That the Bonapartist regime had to carry out this leap, and thereby disappoint the hopes of its theoretical originators, is not surprising. At the end of 1855, the government prohibited the Crédit Mobilier from launching a long-term loan by the issue of bonded notes. On 9 March 1856 a decree prohibited the issue of all new shares to the public. The activities of the Crédit were paralysed and the way was open for Rothschild's counter-attack. On 21 July 1856, the Péreires wrote to the Emperor of their bitter predicament: "The jealousies that unbridled competition have aroused against us and against the Crédit Mobilier have paralysed everything... There is a concerted campaign of attacks, lies and calumnies, not only against the Crédit Mobilier but against all the enterprises that it has promoted since its foundation."

We do not know Bonaparte's reply, but the fact that the regime conceded openings to the Rothschilds and to British capital (especially in new railway concessions) certainly does not suggest any attempt to curtail the structural transformation the Péreires had theorised and promoted. It was more a matter of running it in a way that could involve the whole financial world and the top banks, in other words all sections of the capitalist class, in a common enterprise extending beyond personal rivalries. The fruits of this were soon to become apparent: the period up to 1866 saw one of the most sustained cycles of development in particular key sectors, prior to the depression which led to the collapse of the Empire, the war of 1870 and the Commune.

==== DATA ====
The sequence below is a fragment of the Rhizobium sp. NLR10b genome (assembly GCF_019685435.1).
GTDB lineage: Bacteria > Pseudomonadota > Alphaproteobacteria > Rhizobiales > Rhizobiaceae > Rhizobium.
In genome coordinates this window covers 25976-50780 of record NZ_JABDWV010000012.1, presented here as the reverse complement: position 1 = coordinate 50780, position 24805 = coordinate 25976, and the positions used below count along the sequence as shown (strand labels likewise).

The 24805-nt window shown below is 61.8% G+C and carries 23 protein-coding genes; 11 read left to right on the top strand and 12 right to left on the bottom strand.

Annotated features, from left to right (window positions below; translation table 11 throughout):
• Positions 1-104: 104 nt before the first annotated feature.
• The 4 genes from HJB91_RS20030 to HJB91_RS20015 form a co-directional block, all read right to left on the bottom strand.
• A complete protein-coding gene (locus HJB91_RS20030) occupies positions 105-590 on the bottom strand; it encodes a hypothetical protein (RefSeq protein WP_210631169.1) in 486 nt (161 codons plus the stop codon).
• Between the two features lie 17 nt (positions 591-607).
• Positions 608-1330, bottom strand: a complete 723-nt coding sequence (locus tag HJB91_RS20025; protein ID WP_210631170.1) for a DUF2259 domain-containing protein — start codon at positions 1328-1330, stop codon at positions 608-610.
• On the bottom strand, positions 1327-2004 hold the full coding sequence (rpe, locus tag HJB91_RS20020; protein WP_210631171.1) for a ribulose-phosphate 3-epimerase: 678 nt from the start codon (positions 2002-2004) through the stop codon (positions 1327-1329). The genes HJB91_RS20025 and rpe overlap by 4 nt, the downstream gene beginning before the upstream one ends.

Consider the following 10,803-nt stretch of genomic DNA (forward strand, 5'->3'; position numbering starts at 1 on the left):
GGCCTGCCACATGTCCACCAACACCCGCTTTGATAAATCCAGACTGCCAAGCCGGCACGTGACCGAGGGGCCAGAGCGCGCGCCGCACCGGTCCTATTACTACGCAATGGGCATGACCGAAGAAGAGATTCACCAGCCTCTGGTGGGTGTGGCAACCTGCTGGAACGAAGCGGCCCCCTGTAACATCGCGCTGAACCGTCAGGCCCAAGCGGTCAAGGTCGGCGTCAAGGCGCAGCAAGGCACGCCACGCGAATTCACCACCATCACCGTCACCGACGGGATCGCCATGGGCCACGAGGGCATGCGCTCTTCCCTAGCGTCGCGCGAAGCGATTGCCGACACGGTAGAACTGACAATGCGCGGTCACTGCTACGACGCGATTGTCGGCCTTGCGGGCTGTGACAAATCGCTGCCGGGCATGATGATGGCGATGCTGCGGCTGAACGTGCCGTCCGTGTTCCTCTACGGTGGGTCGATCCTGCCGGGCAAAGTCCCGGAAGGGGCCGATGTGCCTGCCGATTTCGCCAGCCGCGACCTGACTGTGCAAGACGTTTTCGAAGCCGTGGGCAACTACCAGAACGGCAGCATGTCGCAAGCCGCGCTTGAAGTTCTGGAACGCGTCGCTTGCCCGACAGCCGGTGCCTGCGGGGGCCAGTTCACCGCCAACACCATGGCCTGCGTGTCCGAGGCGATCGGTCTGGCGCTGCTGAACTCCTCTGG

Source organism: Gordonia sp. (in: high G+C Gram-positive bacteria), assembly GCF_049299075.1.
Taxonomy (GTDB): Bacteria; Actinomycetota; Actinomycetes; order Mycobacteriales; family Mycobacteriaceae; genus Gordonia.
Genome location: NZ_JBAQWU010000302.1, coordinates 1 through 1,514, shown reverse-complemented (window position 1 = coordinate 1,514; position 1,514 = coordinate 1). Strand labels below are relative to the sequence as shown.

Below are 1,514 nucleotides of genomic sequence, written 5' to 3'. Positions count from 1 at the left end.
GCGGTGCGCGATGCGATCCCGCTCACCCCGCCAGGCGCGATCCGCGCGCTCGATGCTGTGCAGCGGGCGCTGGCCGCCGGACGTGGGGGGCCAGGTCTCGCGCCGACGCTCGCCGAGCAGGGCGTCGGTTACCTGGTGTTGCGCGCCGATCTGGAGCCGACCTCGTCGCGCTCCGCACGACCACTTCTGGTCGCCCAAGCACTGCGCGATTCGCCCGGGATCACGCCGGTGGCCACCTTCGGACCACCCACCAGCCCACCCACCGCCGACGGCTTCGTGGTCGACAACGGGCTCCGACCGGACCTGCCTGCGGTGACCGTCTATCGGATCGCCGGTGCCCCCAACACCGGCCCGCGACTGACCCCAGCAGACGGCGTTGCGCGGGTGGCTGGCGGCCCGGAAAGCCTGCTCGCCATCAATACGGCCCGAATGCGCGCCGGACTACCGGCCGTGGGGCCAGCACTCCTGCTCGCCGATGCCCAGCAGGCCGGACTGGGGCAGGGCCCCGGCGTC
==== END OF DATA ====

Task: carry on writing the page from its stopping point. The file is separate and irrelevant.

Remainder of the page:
But quite apart from their anticipatory role, the Péreires and the Crédit were in line with one of the key choices of the regime from the very start: that regarding monopolies. On this question there were endless battles and polemics against the imperial record, its interventionism in the economy, and its suffocation of free enterprise: this was to be the favoured ground of the radical bourgeois tradition which was to last so long in France. From this viewpoint, the relation between the new investment banks and the regime was more specific than a mere convergence or a simple acceleration of objective tendencies of capitalism. The oligarchic and monopolistic tendencies towards concentration, separation of ownership and control etc, were given an irreversible push. State power and economic power became closely linked: they were identified as such by the working class, so that the question of the relation between the class movement and insurrection became more immediate and direct. The final verdict on the Crédit was to be given by Marx in Capital Volume Three:

"If the credit system appears as the principal lever of overproduction and excessive speculation in commerce, this is simply because the reproduction process, which is elastic by nature, is now forced to its utmost limit; and this is because a great part of the social capital is applied by those who are not its owners, and who therefore proceed quite unlike owners who, when they function themselves, anxiously weigh the limits of their private capital. This only goes to show how the valorisation of capital founded on the antithetical character of capitalist production permits actual free development only up to a certain point, which is constantly broken through by the credit system. The credit system hence accelerates the material development of the productive forces and the creation of the world market, which it is the historical task of the capitalist mode of production to bring to a certain level of development, as material foundations for the new form of production. At the same time, credit accelerates the violent outbreaks of this contradiction - crises - and with these the elements of dissolution of the old mode of production.